Remedial Reading Programs

As part of the National Assessment of Title I, the Department's Institute of Education Sciences (IES) funded an experimental study of four promising remedial reading interventions for struggling readers in the 3rd and 5th grades. The study, conducted from the fall of 2003 to the spring of 2005, showed that one year after implementation, the programs continued to have a positive impact on phonemic decoding, word reading accuracy and fluency, and reading comprehension for the 3rd-grade cohort. There was no consistent pattern of positive effects for the 5th-grade cohort. For 3rd-graders these interventions reduced the reading gap by two-thirds on word-attack skills and by one-sixth to one-third on other word level tests and reading comprehension compared with students in the control group. We need to continue to focus on the earliest grades in order to prevent later reading difficulties.

Thank you for allowing me to highlight the key findings from the final report. I hope that this report will be useful to you. We have made substantial progress in the last six years, but more work needs to be done. We will continue to work with states in developing challenging assessments, while focusing on secondary education. In addition, we need to expand participation in public school choice and SES. Finally, as the report indicates, many states are going to have to redouble their efforts in order to reach the 100 percent proficiency target by 2014, but the progress made through 2004-05 suggests that it is possible. If you have any questions, please have your staff contact the Department's Office of Legislation and Congressional Affairs at (202) 401-0020. I look forward to our continued work together to raise student achievement and fulfill the promise of No Child Left Behind.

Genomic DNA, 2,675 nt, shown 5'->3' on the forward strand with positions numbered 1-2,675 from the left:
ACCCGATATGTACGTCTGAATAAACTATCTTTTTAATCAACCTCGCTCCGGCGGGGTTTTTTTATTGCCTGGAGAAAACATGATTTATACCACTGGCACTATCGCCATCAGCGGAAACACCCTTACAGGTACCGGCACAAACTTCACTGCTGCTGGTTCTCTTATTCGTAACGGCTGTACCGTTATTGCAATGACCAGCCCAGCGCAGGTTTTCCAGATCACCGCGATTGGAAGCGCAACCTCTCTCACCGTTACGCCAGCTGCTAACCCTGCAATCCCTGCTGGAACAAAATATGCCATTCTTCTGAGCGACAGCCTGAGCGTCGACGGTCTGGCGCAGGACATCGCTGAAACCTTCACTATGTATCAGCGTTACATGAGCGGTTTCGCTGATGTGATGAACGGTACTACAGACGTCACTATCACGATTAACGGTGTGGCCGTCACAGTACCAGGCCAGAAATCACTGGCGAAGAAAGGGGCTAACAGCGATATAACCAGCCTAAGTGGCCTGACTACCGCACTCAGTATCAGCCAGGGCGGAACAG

Sincerely,

 

/s/

 

Margaret Spellings


 
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Last Modified: 11/15/2007